We Are All Completely Fine

  • by Daryl Gregory
  • Narrated by Tavia Gilbert
  • 4 hrs and 14 mins
  • Unabridged Audiobook

Publisher's Summary

Harrison is the Monster Detective, a storybook hero. Now he's in his mid-30s and spends most of his time not sleeping. Stan became a minor celebrity after being partially eaten by cannibals. Barbara is haunted by the messages carved upon her bones. Greta may or may not be a mass-murdering arsonist. And for some reason, Martin never takes off his sunglasses.
Unsurprisingly, no one believes their horrific tales until they are sought out by psychotherapist Dr. Jan Sayer. What happens when these questionably-sane outcasts join a support group? Together they must discover which monsters they face are within, and which are lurking in plain sight.

More

What the Critics Say

2015 World Fantasy Award, Best Novella

More

See More Like This

Customer Reviews

Most Helpful

Difficult, disturbing and slightly disappointing

“We Are All Completely Fine” is a novella is about sole survivors of extreme traumas with a supernatural not-credible-to-the-authorities flavour, who are brought together by a psychiatrist to “work” in Group Therapy sessions. As time goes by, it becomes clear that the group has not been assembled randomly and that their status as survivors may be only temporary.

It sounds like a good, compelling thriller. It isn’t. It’s something else. I’m just not sure what.

The book is disturbing and difficult to listen to. The violence and inhumanity that the members of the Group have been through is extreme, repulsive, and shared in an almost off-handed manner that makes it quite chilling. The crippling impact of these events on their lives, sometime decades later, is entirely believable and deeply sad but the style of storytelling, nested in the context of “Therapy” and delivered with a sort of distant intimacy, that reduces the emotional impact until what is left is a kind of unempathic voyeurism.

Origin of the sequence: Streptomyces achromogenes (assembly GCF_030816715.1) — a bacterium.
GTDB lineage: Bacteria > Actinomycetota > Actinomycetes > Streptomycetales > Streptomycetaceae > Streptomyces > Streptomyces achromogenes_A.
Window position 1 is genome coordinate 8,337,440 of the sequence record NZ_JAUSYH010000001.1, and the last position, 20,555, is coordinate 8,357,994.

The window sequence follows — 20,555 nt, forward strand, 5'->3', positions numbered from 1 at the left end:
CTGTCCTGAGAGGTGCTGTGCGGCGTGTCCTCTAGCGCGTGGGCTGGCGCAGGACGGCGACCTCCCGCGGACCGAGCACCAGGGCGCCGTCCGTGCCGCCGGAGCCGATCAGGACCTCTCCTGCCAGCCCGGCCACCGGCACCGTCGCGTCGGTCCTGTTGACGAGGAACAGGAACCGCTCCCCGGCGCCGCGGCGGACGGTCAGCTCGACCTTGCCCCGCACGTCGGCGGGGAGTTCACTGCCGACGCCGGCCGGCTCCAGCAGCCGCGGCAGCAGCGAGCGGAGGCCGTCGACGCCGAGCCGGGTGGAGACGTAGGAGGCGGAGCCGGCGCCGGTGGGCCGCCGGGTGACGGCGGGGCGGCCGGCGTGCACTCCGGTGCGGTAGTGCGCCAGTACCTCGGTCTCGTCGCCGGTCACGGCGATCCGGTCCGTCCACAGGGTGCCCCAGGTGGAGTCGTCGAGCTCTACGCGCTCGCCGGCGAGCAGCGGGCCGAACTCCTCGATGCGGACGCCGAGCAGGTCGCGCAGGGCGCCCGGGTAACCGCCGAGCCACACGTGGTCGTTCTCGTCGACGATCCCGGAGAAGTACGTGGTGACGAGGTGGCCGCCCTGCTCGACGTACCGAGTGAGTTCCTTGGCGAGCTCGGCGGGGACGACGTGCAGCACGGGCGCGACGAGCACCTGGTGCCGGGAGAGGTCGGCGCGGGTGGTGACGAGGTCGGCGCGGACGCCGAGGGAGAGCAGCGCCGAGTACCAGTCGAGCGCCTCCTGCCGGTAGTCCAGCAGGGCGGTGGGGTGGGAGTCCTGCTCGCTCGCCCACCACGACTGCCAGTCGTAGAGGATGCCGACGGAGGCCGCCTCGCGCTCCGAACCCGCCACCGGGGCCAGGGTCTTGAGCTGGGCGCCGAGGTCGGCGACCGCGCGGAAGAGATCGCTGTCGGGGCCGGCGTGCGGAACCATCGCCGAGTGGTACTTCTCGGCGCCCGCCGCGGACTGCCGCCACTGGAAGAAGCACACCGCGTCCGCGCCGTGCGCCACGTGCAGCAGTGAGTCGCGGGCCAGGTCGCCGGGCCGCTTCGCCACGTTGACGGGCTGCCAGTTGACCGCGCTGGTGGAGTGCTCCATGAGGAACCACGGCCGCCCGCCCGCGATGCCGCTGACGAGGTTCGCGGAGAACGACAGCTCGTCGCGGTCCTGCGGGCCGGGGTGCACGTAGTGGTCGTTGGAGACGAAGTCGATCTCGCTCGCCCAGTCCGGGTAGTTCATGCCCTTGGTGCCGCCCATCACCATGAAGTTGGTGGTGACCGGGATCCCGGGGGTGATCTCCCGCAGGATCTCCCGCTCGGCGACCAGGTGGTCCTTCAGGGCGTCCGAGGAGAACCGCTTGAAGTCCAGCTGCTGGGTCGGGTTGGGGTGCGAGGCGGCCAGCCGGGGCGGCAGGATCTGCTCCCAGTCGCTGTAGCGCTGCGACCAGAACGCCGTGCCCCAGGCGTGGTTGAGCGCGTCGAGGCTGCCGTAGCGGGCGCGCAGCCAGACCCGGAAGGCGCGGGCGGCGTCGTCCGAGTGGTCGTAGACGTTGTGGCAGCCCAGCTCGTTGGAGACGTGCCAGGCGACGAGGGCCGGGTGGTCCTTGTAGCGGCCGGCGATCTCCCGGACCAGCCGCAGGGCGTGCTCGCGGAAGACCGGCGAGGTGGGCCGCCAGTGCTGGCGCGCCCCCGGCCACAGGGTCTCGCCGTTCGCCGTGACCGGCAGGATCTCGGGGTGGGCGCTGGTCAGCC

Daryl Gregory writes well, so I’m sure the tone of the book is deliberate, I’m just a little lost about what it is supposed to achieve.

For example, each chapter starts from the point of view of an anonymous person who, from their use of the term “We”, seems to be a member of the Group; yet, in a number of cases, this anonymous narrator refers to all the members of the Group, one by one, without using the term “I”. It is skillfully done. It contributes to the clinical but intimate feel of the story. I assumed I would eventually find out who the narrator was and why they’d been kept anonymous. If Gregory did provide an explanation, it slipped by me.

Perhaps I’m being obtuse in not being able to work out why Gregory used this conceit rather than a more conventional authorial voice but this tale doesn’t have enough substance in it to make it worth my while to work that hard.

The end of the book felt anti-climatic to me. Perhaps Gregory wanted to stress that in life no story ends but for me, reading fiction rather than philosophy, it felt like the author either wimped out off writing a longer novel or had extended a short story to the point that the impact of the ending was lost.

I loved Gregory’s writing but I finished the book feeling disappointed.
Read full review

- Mike Murphy "Long term book junkie only recently addicted to audio books. Now my iPod and I are inseparable."

Book Details

  • Release Date: 09-09-2014
  • Publisher: Audible Studios